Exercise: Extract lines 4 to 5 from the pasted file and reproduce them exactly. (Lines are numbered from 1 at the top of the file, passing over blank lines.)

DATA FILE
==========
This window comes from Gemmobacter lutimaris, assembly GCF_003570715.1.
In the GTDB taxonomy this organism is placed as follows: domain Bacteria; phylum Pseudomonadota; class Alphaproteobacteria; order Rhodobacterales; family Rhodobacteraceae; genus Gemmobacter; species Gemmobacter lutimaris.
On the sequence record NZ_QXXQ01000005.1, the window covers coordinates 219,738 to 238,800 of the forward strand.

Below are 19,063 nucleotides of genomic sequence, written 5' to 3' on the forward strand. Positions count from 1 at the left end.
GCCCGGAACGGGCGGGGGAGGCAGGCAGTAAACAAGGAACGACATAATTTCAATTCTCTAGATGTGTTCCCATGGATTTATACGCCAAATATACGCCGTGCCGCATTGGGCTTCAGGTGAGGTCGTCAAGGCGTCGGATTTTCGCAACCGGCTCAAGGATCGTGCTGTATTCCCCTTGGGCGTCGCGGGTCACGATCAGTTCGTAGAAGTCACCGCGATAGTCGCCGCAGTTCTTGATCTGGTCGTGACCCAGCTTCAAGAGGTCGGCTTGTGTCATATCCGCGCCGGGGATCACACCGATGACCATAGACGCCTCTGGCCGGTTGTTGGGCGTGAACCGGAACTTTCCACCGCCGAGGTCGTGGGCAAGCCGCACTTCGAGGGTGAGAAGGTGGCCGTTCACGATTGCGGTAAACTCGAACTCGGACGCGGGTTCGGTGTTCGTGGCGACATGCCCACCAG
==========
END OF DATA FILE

Below are 19,063 nucleotides of genomic sequence, written 5' to 3' on the forward strand. Positions count from 1 at the left end.
GCCCGGAACGGGCGGGGGAGGCAGGCAGTAAACAAGGAACGACATAATTTCAATTCTCTAGATGTGTTCCCATGGATTTATACGCCAAATATACGCCGTGCCGCATTGGGCTTCAGGTGAGGTCGTCAAGGCGTCGGATTTTCGCAACCGGCTCAAGGATCGTGCTGTATTCCCCTTGGGCGTCGCGGGTCACGATCAGTTCGTAGAAGTCACCGCGATAGTCGCCGCAGTTCTTGATCTGGTCGTGACCCAGCTTCAAGAGGTCGGCTTGTGTCATATCCGCGCCGGGGATCACACCGATGACCATAGACGCCTCTGGCCGGTTGTTGGGCGTGAACCGGAACTTTCCACCGCCGAGGTCGTGGGCAAGCCGCACTTCGAGGGTGAGAAGGTGGCCGTTCACGATTGCGGTAAACTCGAACTCGGACGCGGGTTCGGTGTTCGTGGCGACATGCCCACCAG